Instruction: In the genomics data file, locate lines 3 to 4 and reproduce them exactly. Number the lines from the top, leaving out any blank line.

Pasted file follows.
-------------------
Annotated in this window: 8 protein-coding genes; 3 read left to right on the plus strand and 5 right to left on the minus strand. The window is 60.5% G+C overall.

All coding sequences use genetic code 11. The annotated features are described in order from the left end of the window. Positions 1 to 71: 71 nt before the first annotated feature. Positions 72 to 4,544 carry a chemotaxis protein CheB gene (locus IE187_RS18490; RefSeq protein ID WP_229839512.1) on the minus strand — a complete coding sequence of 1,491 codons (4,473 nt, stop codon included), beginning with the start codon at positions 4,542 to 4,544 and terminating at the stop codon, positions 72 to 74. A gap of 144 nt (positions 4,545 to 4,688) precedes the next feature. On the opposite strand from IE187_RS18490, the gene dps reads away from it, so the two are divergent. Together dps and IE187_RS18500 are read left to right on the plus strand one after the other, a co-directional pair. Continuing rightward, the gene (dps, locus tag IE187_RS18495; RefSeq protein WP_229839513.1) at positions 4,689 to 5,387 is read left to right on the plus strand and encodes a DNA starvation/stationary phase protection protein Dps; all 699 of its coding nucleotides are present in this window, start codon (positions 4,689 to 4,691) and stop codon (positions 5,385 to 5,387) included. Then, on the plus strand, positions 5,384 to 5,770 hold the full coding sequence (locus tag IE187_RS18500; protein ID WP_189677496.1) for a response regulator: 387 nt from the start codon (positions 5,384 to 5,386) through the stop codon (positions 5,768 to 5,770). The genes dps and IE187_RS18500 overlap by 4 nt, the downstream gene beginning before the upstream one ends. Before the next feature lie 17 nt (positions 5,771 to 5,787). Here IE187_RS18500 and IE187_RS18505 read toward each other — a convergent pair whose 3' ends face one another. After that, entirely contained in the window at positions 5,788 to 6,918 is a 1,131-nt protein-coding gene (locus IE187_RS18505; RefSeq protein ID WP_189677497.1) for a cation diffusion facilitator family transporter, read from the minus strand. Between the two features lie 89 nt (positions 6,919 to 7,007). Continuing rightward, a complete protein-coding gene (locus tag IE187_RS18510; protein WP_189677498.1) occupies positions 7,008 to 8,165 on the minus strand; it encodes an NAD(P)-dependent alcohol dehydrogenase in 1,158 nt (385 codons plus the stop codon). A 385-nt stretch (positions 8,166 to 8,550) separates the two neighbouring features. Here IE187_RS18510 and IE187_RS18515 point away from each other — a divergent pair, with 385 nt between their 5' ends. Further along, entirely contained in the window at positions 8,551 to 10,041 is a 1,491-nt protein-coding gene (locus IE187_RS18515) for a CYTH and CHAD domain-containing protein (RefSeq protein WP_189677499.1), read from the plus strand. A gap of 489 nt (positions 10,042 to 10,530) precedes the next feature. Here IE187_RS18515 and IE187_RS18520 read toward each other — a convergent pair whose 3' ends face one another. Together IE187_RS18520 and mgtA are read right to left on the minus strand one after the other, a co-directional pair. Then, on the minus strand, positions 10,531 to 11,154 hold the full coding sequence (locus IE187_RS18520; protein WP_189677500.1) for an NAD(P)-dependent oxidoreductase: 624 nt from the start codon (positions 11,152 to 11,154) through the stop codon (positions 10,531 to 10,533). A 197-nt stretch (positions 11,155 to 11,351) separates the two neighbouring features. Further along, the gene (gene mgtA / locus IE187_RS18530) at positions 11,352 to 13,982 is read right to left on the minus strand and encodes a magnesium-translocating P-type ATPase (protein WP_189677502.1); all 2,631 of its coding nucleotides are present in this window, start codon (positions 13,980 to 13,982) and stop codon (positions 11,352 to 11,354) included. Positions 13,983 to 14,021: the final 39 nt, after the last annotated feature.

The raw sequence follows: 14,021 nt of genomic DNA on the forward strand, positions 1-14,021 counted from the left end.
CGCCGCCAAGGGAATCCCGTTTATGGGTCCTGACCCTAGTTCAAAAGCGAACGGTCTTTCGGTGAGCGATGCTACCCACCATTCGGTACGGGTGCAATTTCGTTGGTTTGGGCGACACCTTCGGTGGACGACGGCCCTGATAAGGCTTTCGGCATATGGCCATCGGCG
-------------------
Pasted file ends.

The raw sequence follows: 14,021 nt of genomic DNA on the forward strand, positions 1-14,021 counted from the left end.
CGCCGCCAAGGGAATCCCGTTTATGGGTCCTGACCCTAGTTCAAAAGCGAACGGTCTTTCGGTGAGCGATGCTACCCACCATTCGGTACGGGTGCAATTTCGTTGGTTTGGGCGACACCTTCGGTGGACGACGGCCCTGATAAGGCTTTCGGCATATGGCCATCGGCG